Working to Create a Thriving Democracy


Author
Paul A. Valdez, Associate Director, Center for Community & Civic Engagement, Bowling Green State University

Published
May 6, 2019


Opportunities like the Civic Learning and Democratic Engagement Annual Meeting always help bring focus and remind me that there are so many people and organizations working to create a thriving democracy.  In June of 2018 I attended my second CLDE meeting and as I prepare to attend the 2019 meeting, I wanted to take a moment to reflect about the past year and share how the CLDE has informed my values and practice as a community engagement professional.

Last year’s conference was a wonderful place to connect with colleagues passionate about engaging students in the electoral process and preparing for the 2018 Midterms.  From the presenters, sponsors, and national organizations I came away with great connections, well developed and tested resources, and a confidence that we could deepen and scale up our efforts.  The formal sessions and the informal conversations with peers were so valuable for me because it reminded me that there is a vibrant network of people passionate about this work.  I returned to my campus enthusiastic about the possibilities and worked with my student leader team to implement new strategies and goals.  As many of us experienced in November, youth voter turnout increased significantly.  I know the knowledge, resources, and connections established at CLDE definitely contributed to that increase.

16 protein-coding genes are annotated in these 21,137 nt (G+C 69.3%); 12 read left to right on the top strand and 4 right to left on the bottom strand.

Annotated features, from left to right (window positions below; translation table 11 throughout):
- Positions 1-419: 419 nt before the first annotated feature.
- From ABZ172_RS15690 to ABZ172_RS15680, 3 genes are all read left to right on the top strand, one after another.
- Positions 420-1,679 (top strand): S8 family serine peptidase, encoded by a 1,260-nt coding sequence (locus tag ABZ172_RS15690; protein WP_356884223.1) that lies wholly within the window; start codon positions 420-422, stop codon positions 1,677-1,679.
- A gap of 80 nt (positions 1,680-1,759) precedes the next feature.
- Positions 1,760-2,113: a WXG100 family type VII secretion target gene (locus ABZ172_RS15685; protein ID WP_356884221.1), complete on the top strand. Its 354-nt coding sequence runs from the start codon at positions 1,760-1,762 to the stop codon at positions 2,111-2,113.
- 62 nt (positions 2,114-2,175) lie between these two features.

The CLDE planning team does an excellent job curating a program that brings together exceptional researchers, practitioners, students, thought-leaders, and organizations to foster stimulating debates and help us position our work around the Theory of Change.  That framework and the intentional design from speaker selection to session format has definitely influenced how I work with others on my campus to design workshops and events for students, faculty, and community partners.  Another aspect of the conference that I greatly appreciate is how the values of democratic participation are manifest in the meeting planning, venue, sessions, and activities.  It is important to be congruent with our values, and I believe the organizers of the CLDE meeting do that very well.

Much of my work involves working with faculty to develop community-based learning courses and research.  Many of the conversations I had with faculty colleagues at past CLDEs are the same conversations I have regularly with faculty on my campus.  From how to effectively prepare students to engage in community work to managing conflict and difficult conversations.  The CLDE meeting provided a space to have more of these conversations to hear multiple perspectives and models for dialogue.  Many of which I share with my campus faculty colleagues and I have referred back to throughout the past year.  Additionally, I appreciate the meeting space to hear emerging conversations and opportunities within the arena of civic and democratic engagement.

Lastly, the CLDE is a vibrant community of colleagues and peers.  I come away from the meeting feeling inspired and fortunate to engage with an incredible network of professionals.  Whether sharing a meal or engaging in workshops, I have always enjoyed learning from other colleagues in the field who are passionate about this work as well.  

So come to CLDE because you seek a robust network of colleagues.  Come because you will inevitably take away critical resources/conversations/tools to apply to your campus and community.  Come because you want to explore the plethora of ways to support a thriving democracy.  I hope to see you in Florida June 5-9! 



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